Torres has tried to argue that Morales lacks the gravitas and the experience to run a capable administration, and she mockingly said that he would be better suited as culture and sports minister in her own cabinet. In contrast to the conservative generals who founded Morales’s FCN, Torres collaborated with the indigenous and guerrilla movements in the 1980s, and she has a strong record as an activist first lady. Focusing on social justice, she led an expansive and expensive program, the Bolsa Solidaria, to enhance social development.
But Torres carries her own baggage as well. The former wife of president Álvaro Colom, she divorced her husband in 2011 to evade Article 186 of the Guatemalan constitution, which would have prohibited her from running for a presidential term to succeed her husband; Colom himself was limited to serving just one term. Guatemala’s constitutional court invalidated the divorce for presidential purposes. Despite the gains of the Colom era in reducing poverty, Morales and other critics disparage the lack of transparency for Torres’s social programs. Funds were undoubtedly siphoned off as bribes, and Torres’s own relatives have come under investigation for embezzling state money. Nevertheless, her party has a stronger organization to get out the vote in the rural communities that benefited most from her efforts during the Colom administration.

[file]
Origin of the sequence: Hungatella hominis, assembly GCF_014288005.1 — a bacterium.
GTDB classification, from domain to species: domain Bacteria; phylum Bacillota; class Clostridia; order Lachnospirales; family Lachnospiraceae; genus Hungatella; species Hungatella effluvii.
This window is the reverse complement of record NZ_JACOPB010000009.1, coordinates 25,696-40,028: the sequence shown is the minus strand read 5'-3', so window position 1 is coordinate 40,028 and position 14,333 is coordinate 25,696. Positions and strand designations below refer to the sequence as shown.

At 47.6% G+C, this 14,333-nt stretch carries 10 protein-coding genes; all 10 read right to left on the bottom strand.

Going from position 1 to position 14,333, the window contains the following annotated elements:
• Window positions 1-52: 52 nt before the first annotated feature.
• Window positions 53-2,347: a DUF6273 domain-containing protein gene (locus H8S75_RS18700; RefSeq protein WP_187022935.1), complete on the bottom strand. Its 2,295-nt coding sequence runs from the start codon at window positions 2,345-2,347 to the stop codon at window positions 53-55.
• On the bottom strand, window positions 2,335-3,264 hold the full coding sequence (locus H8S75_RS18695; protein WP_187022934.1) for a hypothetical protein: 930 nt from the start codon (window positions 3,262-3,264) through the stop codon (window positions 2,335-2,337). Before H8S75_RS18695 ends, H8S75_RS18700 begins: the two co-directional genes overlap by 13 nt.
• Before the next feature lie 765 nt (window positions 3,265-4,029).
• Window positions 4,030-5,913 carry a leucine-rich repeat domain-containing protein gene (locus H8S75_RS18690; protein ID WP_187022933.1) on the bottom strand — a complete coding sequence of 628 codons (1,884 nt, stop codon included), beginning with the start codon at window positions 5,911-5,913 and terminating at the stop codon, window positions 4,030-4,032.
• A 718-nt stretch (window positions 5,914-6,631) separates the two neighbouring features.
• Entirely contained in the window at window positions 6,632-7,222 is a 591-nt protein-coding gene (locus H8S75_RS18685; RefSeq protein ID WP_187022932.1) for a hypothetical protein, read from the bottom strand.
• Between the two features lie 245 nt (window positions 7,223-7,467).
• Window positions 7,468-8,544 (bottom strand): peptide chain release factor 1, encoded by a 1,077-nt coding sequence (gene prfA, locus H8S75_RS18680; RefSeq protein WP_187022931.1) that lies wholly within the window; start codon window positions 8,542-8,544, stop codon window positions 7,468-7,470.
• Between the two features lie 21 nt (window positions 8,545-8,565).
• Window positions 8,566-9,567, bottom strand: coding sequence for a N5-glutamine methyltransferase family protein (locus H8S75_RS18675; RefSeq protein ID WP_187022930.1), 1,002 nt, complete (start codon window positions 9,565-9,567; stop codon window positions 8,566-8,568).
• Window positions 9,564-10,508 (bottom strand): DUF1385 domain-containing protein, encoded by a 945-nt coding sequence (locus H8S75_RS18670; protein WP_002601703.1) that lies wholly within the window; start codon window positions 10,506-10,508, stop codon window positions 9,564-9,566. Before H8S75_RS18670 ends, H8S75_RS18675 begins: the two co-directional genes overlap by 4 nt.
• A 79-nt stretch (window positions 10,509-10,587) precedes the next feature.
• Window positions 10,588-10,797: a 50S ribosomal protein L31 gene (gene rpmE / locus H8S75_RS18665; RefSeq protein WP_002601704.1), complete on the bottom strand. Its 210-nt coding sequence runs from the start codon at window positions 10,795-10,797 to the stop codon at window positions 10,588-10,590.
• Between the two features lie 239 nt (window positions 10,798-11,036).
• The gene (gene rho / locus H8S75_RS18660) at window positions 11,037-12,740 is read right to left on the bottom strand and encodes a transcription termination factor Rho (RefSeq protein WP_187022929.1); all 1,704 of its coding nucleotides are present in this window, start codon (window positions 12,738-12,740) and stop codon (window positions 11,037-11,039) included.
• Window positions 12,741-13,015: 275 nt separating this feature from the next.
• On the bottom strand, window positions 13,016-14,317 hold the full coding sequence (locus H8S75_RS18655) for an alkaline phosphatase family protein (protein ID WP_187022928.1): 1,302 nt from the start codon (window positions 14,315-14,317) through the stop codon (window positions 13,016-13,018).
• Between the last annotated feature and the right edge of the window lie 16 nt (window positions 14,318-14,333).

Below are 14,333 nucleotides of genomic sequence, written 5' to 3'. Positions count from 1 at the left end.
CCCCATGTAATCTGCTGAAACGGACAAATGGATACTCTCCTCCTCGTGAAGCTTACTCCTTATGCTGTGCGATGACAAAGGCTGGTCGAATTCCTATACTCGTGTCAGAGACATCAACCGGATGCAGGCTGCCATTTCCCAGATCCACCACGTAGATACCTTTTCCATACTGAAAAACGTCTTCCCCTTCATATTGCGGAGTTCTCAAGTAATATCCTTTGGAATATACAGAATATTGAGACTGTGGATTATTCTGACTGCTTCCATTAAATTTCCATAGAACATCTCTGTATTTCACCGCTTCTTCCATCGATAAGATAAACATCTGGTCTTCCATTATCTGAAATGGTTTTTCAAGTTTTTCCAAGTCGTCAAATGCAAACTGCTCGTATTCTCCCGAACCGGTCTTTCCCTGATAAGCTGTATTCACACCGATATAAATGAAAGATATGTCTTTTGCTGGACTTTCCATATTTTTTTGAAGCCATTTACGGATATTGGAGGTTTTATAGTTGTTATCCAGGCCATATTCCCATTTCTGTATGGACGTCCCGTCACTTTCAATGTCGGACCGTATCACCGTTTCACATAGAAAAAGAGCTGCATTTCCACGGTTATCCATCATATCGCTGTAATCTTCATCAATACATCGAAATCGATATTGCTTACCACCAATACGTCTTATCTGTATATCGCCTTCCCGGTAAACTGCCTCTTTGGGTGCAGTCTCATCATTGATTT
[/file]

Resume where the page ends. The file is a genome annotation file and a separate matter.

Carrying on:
None of Torres’s arguments seem to have outweighed the lure of electing an outsider, no matter how inexperienced.